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Foods that Prevent heart Disease

The genetic variants called 9p21 make those individuals carrying it genetically predisposed to heart disease and type 2 diabetes. However, there is good news for those carrying these genes! A recent study states that those with a genetic anomaly towards heart attack or stroke can reduce their risk by having a diet rich in fruits and vegetables. As co-principal author Sonia Anand concludes, “you can actually turn off the bad genes by adopting healthy dietary patterns.”

In the study, the researchers analyzed the diets of five ethnicities: European, South Asian, Chinese, Latin American and Arab – for both those who carry the 9p21 variant and those who don’t. The study concluded that individuals with the genetic predisposition who consumed a prudent diet compose mainly of raw vegetables, fruits and berries had a similar risk of heart attack to those with a low risk genetic profile.

Dr. Anand speculates that “a diet high in fruits and vegetables, and all of the good things that are contained in them, somehow modifies the expression of a particular gene.” This is promising news for people with a family history for heart disease. It demonstrates that “healthy living with a healthy diet, in addition to other lifestyle changes such as exercise and maintaining a healthy body weight, can take away from the risk that genes give you.”

It is recommended that you consume ten servings of fruits and vegetables a day and also keep fat to a minimum. So what ways can you incorporate more fruits and vegetables into your diet?

Below is an ideal sample menu:

Breakfast: Add a piece of fruit to your morning meal. For example, you can top your cereal or oatmeal with a banana and/or berries. Alternatively, make a smoothie full of real and frozen fruits. Your morning juice counts as fruit too, just make sure it is low-sodium, unsweetened 100% fruit juice or vegetable juice. (1-3 servings)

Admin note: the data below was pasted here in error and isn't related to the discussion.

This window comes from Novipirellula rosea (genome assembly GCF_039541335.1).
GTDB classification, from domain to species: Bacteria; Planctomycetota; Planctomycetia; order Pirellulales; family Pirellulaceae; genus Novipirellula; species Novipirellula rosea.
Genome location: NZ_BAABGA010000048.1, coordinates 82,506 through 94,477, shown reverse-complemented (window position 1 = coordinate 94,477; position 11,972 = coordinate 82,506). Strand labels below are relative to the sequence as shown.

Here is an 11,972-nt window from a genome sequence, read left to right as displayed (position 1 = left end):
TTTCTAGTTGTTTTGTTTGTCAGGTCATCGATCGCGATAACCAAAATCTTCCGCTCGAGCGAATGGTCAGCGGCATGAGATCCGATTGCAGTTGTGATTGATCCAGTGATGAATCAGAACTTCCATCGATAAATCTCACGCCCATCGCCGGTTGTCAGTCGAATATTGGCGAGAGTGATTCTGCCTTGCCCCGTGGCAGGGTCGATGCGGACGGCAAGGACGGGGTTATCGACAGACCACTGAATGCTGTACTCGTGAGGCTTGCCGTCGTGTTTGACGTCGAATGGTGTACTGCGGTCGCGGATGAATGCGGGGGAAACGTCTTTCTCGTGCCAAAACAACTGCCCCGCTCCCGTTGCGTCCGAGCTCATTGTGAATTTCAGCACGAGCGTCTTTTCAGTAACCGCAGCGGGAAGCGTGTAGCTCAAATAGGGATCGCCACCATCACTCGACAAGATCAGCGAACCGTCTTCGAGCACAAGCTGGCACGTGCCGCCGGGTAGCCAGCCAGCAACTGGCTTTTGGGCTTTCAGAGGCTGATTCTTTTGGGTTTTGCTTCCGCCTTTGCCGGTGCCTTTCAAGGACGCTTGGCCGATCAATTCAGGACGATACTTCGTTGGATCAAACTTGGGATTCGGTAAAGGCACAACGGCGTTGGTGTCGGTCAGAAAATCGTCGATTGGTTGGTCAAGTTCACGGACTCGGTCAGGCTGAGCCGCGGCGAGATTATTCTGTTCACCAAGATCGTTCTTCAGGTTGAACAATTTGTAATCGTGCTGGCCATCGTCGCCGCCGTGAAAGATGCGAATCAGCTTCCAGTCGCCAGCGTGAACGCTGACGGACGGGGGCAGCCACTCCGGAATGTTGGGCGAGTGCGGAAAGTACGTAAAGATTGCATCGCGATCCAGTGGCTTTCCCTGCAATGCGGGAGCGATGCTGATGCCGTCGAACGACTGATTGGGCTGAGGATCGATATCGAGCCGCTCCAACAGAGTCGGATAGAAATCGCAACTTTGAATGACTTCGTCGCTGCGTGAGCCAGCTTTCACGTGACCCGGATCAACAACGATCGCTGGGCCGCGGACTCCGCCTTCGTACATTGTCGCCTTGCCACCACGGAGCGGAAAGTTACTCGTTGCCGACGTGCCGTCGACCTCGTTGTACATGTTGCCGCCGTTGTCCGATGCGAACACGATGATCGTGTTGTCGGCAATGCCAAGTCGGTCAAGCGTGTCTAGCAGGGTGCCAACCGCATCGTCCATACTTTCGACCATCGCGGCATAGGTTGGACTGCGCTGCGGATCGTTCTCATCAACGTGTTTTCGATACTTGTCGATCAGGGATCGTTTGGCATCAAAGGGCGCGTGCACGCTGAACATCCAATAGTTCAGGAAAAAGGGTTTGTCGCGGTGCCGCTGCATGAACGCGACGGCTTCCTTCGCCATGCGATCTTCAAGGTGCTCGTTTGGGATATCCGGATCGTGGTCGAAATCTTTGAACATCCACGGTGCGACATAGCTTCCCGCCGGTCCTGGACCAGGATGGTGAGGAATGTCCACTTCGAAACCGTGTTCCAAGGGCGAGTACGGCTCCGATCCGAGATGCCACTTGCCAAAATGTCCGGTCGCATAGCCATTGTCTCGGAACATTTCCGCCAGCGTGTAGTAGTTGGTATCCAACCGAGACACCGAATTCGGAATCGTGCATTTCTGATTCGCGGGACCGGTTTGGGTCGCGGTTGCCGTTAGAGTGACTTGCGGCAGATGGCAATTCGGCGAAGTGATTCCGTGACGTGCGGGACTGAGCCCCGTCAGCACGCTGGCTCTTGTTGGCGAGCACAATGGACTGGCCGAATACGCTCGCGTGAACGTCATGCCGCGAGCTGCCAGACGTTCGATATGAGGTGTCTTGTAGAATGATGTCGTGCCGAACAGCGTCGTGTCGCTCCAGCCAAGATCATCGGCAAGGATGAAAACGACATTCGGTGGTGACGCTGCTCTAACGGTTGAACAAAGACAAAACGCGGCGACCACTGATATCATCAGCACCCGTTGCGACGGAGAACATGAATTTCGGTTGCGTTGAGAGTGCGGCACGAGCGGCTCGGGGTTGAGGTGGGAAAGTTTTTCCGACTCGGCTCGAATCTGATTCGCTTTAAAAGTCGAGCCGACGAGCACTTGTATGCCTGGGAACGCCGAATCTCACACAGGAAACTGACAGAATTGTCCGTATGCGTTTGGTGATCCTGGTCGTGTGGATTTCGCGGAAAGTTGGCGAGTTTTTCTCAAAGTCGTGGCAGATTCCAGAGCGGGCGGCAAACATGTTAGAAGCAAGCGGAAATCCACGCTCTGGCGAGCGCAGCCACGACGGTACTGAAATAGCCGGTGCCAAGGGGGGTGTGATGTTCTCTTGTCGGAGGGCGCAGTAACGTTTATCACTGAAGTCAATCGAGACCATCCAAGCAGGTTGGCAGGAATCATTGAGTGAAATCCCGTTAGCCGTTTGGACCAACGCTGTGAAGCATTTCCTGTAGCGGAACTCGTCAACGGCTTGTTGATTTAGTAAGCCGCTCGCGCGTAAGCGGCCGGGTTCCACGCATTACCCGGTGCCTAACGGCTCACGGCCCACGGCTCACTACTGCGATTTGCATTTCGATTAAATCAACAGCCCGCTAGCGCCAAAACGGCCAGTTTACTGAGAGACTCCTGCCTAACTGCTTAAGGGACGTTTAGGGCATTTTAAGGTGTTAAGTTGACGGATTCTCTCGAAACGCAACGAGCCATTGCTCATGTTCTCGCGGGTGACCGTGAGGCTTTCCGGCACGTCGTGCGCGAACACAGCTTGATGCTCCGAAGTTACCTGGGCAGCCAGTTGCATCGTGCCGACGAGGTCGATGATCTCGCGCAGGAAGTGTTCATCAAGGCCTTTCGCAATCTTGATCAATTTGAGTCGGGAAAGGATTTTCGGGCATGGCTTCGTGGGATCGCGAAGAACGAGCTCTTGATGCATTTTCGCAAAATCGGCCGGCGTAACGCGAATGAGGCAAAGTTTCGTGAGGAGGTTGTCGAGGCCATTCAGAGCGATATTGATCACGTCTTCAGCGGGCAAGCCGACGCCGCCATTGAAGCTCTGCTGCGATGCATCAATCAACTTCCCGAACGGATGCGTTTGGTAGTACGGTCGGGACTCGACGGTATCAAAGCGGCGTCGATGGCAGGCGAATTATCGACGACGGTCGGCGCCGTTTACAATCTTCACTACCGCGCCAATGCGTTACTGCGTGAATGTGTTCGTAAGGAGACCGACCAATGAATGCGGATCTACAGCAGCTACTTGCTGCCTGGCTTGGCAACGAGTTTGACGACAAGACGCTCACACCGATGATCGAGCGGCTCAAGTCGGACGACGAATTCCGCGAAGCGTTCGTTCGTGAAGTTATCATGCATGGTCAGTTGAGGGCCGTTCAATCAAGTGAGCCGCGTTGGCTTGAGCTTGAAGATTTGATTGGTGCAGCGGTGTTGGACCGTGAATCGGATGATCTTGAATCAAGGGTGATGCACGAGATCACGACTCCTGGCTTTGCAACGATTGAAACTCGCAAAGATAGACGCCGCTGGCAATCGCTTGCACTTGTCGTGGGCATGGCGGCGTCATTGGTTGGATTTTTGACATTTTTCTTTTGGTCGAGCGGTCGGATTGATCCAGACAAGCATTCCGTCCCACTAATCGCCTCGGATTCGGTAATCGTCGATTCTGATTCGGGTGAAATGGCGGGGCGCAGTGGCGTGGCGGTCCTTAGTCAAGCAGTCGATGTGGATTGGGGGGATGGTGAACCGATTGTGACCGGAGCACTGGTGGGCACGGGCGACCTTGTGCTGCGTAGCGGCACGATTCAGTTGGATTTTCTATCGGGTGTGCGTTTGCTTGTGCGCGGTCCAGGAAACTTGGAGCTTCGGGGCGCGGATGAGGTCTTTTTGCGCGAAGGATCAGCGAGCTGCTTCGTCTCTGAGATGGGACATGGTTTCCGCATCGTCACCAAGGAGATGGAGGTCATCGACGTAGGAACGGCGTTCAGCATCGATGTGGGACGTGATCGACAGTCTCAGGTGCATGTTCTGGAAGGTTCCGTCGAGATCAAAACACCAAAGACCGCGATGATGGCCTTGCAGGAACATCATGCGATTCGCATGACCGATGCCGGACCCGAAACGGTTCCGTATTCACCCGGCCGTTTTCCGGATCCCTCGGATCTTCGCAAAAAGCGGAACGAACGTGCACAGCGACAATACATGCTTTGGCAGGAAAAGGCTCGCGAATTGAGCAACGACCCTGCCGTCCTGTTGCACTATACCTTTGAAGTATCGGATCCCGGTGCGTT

Snacks: A snack is a great way to incorporate a fruit or vegetable serving into your day. Grab an apple, peach or some baby carrots, and voila – you have increased your fruit and vegetable intake. (1 – 2 servings)

Lunch: If you order a sandwich or wrap, make sure to load it with lots of vegetables. Add a small side salad or cup of vegetable soup to your sandwich to make it a meal. Or, you can order a salad, composed entirely of vegetables, fruits and proteins, which will offer more vegetable servings. If you order a salad, make sure to watch the calories that come in the salad dressing by asking for the dressing on the side. (2 –4 servings)

Dinner: Dinner vegetables are quick and easy! You can heat canned or frozen vegetables in the microwave or via boiling water. You can also add a side salad to your meal, or sauté special vegetables, like asparagus. Substitute multiple vegetables for a starch, like a potato or bread, to increase your vegetable serving intake and reduce calories. (1-3 servings)

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-BS Pharm, PharmD, RPh

Dr. Paul Zickler is a graduate of the University of Wester Ontario in 1972. After graduating from the faculty of medicine, Dr. Zickler practiced as an Emergency Physician for 18 years. He has then operated ambulatory medical and travel clinics for 12 years. Dr. Zickler has become an Associate Professor of Emergency Medicine at the University of British Columbia, a Director of Professional Programs for the Justice Institute of British Columbia (paramedic academy), a principal investigator for Phase 2 and 3 studies researching vaccines, and a founding member of the Canadian International Pharmacy Association. Dr. Zickler is passionate about combining western prescription medicine and natural medicines.

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